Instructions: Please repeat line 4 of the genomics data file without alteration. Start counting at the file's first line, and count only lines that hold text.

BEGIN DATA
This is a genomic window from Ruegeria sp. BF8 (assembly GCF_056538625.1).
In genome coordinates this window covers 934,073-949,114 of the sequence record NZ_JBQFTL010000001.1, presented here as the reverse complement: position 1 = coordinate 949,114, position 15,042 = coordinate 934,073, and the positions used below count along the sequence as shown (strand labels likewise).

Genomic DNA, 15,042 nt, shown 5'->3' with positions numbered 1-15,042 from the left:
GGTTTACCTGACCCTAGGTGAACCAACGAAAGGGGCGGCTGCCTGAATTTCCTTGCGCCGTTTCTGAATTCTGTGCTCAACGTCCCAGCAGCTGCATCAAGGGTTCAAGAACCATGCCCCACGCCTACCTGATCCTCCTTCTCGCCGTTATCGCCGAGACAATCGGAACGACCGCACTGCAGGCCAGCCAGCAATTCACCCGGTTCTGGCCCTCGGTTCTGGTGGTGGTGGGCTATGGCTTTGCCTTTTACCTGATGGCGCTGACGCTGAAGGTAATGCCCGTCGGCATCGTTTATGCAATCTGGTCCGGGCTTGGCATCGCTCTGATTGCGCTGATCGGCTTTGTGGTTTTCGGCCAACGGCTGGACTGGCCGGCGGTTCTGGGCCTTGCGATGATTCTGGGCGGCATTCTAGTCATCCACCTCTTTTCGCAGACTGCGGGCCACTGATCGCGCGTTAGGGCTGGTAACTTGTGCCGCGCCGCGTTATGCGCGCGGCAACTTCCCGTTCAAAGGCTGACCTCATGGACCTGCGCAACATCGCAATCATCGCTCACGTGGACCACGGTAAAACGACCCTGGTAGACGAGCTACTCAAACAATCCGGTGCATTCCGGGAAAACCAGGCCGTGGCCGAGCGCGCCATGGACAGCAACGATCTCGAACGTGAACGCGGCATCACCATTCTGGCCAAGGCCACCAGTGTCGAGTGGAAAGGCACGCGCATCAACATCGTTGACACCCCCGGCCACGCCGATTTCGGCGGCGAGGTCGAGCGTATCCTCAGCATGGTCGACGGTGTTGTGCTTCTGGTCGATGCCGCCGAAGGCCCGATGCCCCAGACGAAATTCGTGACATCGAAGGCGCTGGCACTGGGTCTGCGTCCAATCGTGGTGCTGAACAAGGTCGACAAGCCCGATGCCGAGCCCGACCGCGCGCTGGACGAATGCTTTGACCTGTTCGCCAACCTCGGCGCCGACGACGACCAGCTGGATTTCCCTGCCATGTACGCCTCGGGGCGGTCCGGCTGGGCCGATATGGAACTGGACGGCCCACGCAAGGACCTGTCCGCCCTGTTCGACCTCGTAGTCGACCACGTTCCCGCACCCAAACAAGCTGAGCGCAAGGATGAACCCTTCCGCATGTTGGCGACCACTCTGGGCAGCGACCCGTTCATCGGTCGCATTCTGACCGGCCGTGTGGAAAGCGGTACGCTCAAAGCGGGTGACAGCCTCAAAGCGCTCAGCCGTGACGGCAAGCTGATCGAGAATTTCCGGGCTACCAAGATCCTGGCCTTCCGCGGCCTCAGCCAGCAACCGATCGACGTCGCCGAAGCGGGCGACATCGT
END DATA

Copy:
GGTTTACCTGACCCTAGGTGAACCAACGAAAGGGGCGGCTGCCTGAATTTCCTTGCGCCGTTTCTGAATTCTGTGCTCAACGTCCCAGCAGCTGCATCAAGGGTTCAAGAACCATGCCCCACGCCTACCTGATCCTCCTTCTCGCCGTTATCGCCGAGACAATCGGAACGACCGCACTGCAGGCCAGCCAGCAATTCACCCGGTTCTGGCCCTCGGTTCTGGTGGTGGTGGGCTATGGCTTTGCCTTTTACCTGATGGCGCTGACGCTGAAGGTAATGCCCGTCGGCATCGTTTATGCAATCTGGTCCGGGCTTGGCATCGCTCTGATTGCGCTGATCGGCTTTGTGGTTTTCGGCCAACGGCTGGACTGGCCGGCGGTTCTGGGCCTTGCGATGATTCTGGGCGGCATTCTAGTCATCCACCTCTTTTCGCAGACTGCGGGCCACTGATCGCGCGTTAGGGCTGGTAACTTGTGCCGCGCCGCGTTATGCGCGCGGCAACTTCCCGTTCAAAGGCTGACCTCATGGACCTGCGCAACATCGCAATCATCGCTCACGTGGACCACGGTAAAACGACCCTGGTAGACGAGCTACTCAAACAATCCGGTGCATTCCGGGAAAACCAGGCCGTGGCCGAGCGCGCCATGGACAGCAACGATCTCGAACGTGAACGCGGCATCACCATTCTGGCCAAGGCCACCAGTGTCGAGTGGAAAGGCACGCGCATCAACATCGTTGACACCCCCGGCCACGCCGATTTCGGCGGCGAGGTCGAGCGTATCCTCAGCATGGTCGACGGTGTTGTGCTTCTGGTCGATGCCGCCGAAGGCCCGATGCCCCAGACGAAATTCGTGACATCGAAGGCGCTGGCACTGGGTCTGCGTCCAATCGTGGTGCTGAACAAGGTCGACAAGCCCGATGCCGAGCCCGACCGCGCGCTGGACGAATGCTTTGACCTGTTCGCCAACCTCGGCGCCGACGACGACCAGCTGGATTTCCCTGCCATGTACGCCTCGGGGCGGTCCGGCTGGGCCGATATGGAACTGGACGGCCCACGCAAGGACCTGTCCGCCCTGTTCGACCTCGTAGTCGACCACGTTCCCGCACCCAAACAAGCTGAGCGCAAGGATGAACCCTTCCGCATGTTGGCGACCACTCTGGGCAGCGACCCGTTCATCGGTCGCATTCTGACCGGCCGTGTGGAAAGCGGTACGCTCAAAGCGGGTGACAGCCTCAAAGCGCTCAGCCGTGACGGCAAGCTGATCGAGAATTTCCGGGCTACCAAGATCCTGGCCTTCCGCGGCCTCAGCCAGCAACCGATCGACGTCGCCGAAGCGGGCGACATCGT